The Curse of the River Monster

Louisiana has it’s crawfish boils and Low Country has their shrimp and grits, but where I’m from – land of lakes and rivers – it’d be a sin to not have fried catfish grease dripping from the kitchen walls at any respectable reunion.

Like the Natives before us who gave offerings and sacrifice to that which was most important to their survival; the corn, rain, bears, etc.; us Southerners, lovers of tradition, carry the torch by giving up some of our fine young men so that our catfish may be forever multiplying – at least in story. An archetype as old as time, the curse of sea monster has been haunting man from day one. From Architeuthis to the white whale and everything in between, the legend always ends the same, and whoever sees the creature must pay the ultimate price.

Before Tennessee’s lakes were created (all but one – Reelfoot – that was formed naturally by the 1811-1812 earthquakes on the New Madrid fault line), our rivers were our shining glory.  Blessed with the Cumberland, Mississippi, and the Tennessee, fish protein was immensely important when North Carolina’s red headed stepchild (modern day Tennessee) was still being settled.  Oral tradition goes back into the early 1800’s about a monster catfish, some call him “Catzilla” who stalks the banks of the Tennessee River looking for his next victim. Some estimate that he is as big as a bus, “close to 25 feet long” with “frothing lips.”

In 1822, a farmer named Buck Sutton was fishing in the Tennessee when he saw that ominous sea serpent and understood he was on borrowed time for he knew “the curse.” He died a few days later from “the serpent’s curse,” but not before he got to tell his tale.

In 1827 Billy Burns was near the same spot as Buck and also witnessed the beast, which he described as aggressive, knocking him out of his canoe.  It was “snake-like” and bluish-yellow.  Poor Billy also died “mysteriously” just a few days later.

The killer fish lays low for a while but strikes again in 1829. This time the victim, Jim Windom, prolonged his death sentence by repenting and going to church, but there’s no escaping fate.  He died several months later.

After the rise of steam boats, the sightings – and the deaths – stop, but his bones were never found…

The Tennessee Terror may have never been discovered, but the bones of one prehistoric sea monster was.  Fossils uncovered in 1834 date a sea serpent that would have swam in what is modern day Alabama (and also very likely Tennessee) back to the Eocene epoch (56 to 33.9 million years ago). He measured in right around 70 feet.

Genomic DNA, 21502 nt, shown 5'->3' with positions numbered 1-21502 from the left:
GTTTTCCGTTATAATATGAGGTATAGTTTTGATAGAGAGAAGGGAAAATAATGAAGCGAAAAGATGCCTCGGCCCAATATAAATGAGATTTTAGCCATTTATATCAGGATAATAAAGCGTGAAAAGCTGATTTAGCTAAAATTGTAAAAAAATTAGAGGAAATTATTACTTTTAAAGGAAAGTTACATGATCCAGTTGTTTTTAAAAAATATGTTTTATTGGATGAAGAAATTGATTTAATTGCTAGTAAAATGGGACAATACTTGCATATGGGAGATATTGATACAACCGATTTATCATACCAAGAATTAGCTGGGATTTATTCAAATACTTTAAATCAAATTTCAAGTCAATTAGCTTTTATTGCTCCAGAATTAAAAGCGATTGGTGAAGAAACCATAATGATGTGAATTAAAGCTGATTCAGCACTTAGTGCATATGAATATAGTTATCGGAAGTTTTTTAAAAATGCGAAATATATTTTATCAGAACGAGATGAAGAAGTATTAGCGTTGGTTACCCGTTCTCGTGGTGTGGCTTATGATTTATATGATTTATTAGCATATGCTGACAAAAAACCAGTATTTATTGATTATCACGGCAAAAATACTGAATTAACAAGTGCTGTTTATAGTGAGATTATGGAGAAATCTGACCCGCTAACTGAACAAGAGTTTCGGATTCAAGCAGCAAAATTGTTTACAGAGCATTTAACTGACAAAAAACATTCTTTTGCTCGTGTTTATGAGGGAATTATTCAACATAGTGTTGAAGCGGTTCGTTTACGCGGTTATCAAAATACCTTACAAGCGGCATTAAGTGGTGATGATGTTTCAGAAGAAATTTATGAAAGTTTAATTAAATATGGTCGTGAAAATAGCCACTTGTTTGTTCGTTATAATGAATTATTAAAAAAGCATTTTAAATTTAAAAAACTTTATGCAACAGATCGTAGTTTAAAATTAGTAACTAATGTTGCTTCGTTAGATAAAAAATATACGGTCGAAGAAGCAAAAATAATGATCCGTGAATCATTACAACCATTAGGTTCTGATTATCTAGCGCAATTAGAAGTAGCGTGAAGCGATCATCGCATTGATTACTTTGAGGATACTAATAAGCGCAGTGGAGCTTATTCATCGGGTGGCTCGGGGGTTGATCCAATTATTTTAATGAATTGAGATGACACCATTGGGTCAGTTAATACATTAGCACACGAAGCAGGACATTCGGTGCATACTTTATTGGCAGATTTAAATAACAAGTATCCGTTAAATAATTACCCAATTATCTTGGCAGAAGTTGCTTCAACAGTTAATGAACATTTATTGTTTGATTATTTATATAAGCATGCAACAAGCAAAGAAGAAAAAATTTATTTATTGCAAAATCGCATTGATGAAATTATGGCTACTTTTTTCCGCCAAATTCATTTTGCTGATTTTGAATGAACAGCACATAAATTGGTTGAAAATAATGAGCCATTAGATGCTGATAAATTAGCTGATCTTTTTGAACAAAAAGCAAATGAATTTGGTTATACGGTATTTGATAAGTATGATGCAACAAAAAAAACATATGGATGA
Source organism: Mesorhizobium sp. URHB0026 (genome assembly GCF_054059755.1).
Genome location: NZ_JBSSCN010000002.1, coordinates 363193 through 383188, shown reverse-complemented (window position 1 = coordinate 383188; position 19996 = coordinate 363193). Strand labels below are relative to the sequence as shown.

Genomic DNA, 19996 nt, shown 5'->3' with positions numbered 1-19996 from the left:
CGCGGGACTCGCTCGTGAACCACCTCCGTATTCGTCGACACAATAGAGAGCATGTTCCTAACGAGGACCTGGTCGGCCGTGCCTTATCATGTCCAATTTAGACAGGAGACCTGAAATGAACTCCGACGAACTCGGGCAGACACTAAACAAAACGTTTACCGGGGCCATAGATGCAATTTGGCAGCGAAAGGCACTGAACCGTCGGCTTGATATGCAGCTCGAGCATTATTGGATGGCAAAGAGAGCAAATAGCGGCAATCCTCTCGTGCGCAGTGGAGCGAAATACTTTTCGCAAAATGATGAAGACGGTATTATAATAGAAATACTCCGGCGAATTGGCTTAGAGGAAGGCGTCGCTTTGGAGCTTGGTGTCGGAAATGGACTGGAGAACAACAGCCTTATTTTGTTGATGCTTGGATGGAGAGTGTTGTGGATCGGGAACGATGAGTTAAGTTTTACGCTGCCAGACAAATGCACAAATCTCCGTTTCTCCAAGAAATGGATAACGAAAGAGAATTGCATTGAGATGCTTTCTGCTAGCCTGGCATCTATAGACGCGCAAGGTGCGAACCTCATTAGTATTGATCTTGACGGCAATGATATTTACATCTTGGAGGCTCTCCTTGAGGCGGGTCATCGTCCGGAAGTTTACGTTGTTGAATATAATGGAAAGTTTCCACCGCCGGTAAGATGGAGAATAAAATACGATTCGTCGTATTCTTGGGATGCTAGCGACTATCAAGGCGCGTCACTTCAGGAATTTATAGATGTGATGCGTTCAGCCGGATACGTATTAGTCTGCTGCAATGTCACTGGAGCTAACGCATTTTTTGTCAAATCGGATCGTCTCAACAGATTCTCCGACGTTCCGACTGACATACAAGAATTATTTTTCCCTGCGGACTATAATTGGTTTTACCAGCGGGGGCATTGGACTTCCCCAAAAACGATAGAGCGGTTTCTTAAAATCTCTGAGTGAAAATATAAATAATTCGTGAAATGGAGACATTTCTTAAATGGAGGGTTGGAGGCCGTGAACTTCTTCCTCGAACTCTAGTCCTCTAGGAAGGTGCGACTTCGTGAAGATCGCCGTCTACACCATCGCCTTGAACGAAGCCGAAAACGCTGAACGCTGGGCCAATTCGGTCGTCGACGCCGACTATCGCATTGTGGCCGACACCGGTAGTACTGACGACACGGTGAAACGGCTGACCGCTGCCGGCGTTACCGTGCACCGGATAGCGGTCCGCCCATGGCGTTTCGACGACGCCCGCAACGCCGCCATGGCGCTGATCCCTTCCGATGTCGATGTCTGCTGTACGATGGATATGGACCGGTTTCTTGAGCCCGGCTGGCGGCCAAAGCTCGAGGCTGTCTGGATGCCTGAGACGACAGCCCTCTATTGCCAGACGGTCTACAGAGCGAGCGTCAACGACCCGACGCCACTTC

You never know what may be lurking beneath the murky waters of the Tennessee…

What Lies Beneath – Ghost Town Under Dale Hollow Lake

Ever heard of an underwater ghost town?  When the government was taking up land for civil projects like lakes and dams, sometimes whole towns got in the way.  One such example is the quaint town of Willow Grove in Tennessee.

Willow Grove was founded by five families from the Colony of New York who bought the land off Chief Nettlecarrier, one of the last Cherokee Chiefs in the area, around 1785.  Willow Grove has been cited as the first permanent white settlement in the Upper Cumberland due to their positive relations with the Cherokee.

The town grew until the Wolf River dam and Dale Hollow Lake were proposed.  All of the graves had to be dug up and moved to the St. John’s cemetery outside of the flood zone.   On July 18, 1942 the people of Willow Grove stood together in one last cathartic moment, to mourn the loss of their town.

There are several ghosts who frequent the now drowned town, but none so common as the Old Lady of the Lake.  There are multiple accounts of a whirling, rising white mist with unnatural movement coming off the lake, many of which believe is the ghost of one of the settler’s wives who is searching for her wedding ring.

You can still explore the school house of Willow Grove if you are a certified SCUBA diver – if you dare.